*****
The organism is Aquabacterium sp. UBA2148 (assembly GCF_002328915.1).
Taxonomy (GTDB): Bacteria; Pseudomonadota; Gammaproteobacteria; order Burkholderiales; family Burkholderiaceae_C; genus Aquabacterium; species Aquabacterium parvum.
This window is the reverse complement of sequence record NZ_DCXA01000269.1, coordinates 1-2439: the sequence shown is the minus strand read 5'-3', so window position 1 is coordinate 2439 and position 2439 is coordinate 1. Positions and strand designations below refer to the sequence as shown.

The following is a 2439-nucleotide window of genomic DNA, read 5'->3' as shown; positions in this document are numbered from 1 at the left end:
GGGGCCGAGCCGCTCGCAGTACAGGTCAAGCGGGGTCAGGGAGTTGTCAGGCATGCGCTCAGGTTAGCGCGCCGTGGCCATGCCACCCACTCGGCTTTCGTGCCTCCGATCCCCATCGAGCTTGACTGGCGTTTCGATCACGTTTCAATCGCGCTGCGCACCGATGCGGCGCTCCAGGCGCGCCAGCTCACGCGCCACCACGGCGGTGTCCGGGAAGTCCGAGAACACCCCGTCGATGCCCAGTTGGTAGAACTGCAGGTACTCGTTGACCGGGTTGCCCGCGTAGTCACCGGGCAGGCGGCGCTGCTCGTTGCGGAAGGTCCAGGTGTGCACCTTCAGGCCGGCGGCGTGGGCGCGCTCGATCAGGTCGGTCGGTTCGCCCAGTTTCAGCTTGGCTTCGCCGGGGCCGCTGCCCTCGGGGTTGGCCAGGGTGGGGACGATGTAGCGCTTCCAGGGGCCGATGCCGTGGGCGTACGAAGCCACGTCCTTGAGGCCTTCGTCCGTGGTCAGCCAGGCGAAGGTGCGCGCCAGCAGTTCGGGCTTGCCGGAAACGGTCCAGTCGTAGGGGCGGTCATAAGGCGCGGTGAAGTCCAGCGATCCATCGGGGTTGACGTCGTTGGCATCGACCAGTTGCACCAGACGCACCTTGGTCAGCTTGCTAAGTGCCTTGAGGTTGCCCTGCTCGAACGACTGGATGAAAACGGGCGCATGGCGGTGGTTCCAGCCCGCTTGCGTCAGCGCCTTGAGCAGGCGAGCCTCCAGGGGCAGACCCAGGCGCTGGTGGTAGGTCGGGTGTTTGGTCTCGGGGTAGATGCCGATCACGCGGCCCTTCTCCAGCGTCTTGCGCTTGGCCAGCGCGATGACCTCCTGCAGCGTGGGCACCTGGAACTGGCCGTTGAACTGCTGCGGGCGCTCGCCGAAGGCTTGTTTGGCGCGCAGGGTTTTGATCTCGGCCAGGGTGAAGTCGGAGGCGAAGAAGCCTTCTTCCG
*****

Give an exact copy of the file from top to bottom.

The organism is Aquabacterium sp. UBA2148 (assembly GCF_002328915.1).
Taxonomy (GTDB): Bacteria; Pseudomonadota; Gammaproteobacteria; order Burkholderiales; family Burkholderiaceae_C; genus Aquabacterium; species Aquabacterium parvum.
This window is the reverse complement of sequence record NZ_DCXA01000269.1, coordinates 1-2439: the sequence shown is the minus strand read 5'-3', so window position 1 is coordinate 2439 and position 2439 is coordinate 1. Positions and strand designations below refer to the sequence as shown.

The following is a 2439-nucleotide window of genomic DNA, read 5'->3' as shown; positions in this document are numbered from 1 at the left end:
GGGGCCGAGCCGCTCGCAGTACAGGTCAAGCGGGGTCAGGGAGTTGTCAGGCATGCGCTCAGGTTAGCGCGCCGTGGCCATGCCACCCACTCGGCTTTCGTGCCTCCGATCCCCATCGAGCTTGACTGGCGTTTCGATCACGTTTCAATCGCGCTGCGCACCGATGCGGCGCTCCAGGCGCGCCAGCTCACGCGCCACCACGGCGGTGTCCGGGAAGTCCGAGAACACCCCGTCGATGCCCAGTTGGTAGAACTGCAGGTACTCGTTGACCGGGTTGCCCGCGTAGTCACCGGGCAGGCGGCGCTGCTCGTTGCGGAAGGTCCAGGTGTGCACCTTCAGGCCGGCGGCGTGGGCGCGCTCGATCAGGTCGGTCGGTTCGCCCAGTTTCAGCTTGGCTTCGCCGGGGCCGCTGCCCTCGGGGTTGGCCAGGGTGGGGACGATGTAGCGCTTCCAGGGGCCGATGCCGTGGGCGTACGAAGCCACGTCCTTGAGGCCTTCGTCCGTGGTCAGCCAGGCGAAGGTGCGCGCCAGCAGTTCGGGCTTGCCGGAAACGGTCCAGTCGTAGGGGCGGTCATAAGGCGCGGTGAAGTCCAGCGATCCATCGGGGTTGACGTCGTTGGCATCGACCAGTTGCACCAGACGCACCTTGGTCAGCTTGCTAAGTGCCTTGAGGTTGCCCTGCTCGAACGACTGGATGAAAACGGGCGCATGGCGGTGGTTCCAGCCCGCTTGCGTCAGCGCCTTGAGCAGGCGAGCCTCCAGGGGCAGACCCAGGCGCTGGTGGTAGGTCGGGTGTTTGGTCTCGGGGTAGATGCCGATCACGCGGCCCTTCTCCAGCGTCTTGCGCTTGGCCAGCGCGATGACCTCCTGCAGCGTGGGCACCTGGAACTGGCCGTTGAACTGCTGCGGGCGCTCGCCGAAGGCTTGTTTGGCGCGCAGGGTTTTGATCTCGGCCAGGGTGAAGTCGGAGGCGAAGAAGCCTTCTTCCG